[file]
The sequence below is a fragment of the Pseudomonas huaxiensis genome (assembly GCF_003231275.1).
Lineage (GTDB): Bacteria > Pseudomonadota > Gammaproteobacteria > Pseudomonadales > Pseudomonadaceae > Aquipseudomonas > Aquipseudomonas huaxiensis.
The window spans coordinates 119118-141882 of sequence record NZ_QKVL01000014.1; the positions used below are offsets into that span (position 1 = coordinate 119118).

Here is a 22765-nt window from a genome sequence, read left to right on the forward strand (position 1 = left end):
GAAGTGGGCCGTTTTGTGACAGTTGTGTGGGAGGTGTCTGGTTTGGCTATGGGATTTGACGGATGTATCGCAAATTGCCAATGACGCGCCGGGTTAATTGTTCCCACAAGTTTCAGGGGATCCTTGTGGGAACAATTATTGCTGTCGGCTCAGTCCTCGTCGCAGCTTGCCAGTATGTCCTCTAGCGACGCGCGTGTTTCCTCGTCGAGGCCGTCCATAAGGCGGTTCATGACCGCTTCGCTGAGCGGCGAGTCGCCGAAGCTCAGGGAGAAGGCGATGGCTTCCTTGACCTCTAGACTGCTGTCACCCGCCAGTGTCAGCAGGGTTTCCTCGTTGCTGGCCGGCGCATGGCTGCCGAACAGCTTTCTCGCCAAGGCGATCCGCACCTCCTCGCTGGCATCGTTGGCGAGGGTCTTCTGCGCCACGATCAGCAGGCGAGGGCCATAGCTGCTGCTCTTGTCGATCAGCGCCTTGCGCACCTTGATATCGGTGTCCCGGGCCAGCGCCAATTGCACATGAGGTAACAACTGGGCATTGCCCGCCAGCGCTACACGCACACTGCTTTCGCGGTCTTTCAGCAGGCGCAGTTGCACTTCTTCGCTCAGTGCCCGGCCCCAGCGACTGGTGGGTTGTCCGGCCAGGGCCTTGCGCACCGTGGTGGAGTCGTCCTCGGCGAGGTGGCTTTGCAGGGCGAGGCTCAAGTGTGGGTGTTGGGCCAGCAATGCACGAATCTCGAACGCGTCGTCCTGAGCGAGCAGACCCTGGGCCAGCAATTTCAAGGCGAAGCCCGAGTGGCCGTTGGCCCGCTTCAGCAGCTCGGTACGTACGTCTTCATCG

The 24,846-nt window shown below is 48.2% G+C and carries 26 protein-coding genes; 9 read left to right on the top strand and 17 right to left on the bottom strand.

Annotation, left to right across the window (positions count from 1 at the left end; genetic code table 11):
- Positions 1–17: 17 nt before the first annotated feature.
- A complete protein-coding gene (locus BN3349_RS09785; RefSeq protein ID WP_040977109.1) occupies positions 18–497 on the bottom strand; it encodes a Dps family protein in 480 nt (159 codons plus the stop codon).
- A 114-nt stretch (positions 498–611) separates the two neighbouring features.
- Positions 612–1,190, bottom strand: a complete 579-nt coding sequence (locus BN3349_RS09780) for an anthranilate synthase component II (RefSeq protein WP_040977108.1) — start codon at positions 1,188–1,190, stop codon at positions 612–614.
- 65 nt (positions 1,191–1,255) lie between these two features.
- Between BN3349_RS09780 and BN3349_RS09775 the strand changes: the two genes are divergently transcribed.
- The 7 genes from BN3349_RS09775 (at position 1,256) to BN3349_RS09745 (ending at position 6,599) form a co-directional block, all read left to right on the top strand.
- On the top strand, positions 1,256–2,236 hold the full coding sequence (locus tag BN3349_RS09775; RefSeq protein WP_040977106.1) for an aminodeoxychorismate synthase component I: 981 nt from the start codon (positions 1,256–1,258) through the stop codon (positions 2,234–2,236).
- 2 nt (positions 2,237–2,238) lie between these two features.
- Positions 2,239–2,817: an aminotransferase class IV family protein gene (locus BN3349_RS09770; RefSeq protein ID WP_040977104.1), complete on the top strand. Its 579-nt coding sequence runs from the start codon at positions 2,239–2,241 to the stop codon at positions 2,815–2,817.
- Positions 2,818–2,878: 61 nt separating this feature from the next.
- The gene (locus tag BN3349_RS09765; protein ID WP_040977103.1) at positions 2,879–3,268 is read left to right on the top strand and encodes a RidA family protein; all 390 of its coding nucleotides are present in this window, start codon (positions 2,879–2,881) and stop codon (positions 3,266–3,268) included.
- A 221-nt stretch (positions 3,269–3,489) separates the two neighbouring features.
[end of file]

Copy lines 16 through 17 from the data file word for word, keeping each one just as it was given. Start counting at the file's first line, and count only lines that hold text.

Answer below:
- 2 nt (positions 2,237–2,238) lie between these two features.
- Positions 2,239–2,817: an aminotransferase class IV family protein gene (locus BN3349_RS09770; RefSeq protein ID WP_040977104.1), complete on the top strand. Its 579-nt coding sequence runs from the start codon at positions 2,239–2,241 to the stop codon at positions 2,815–2,817.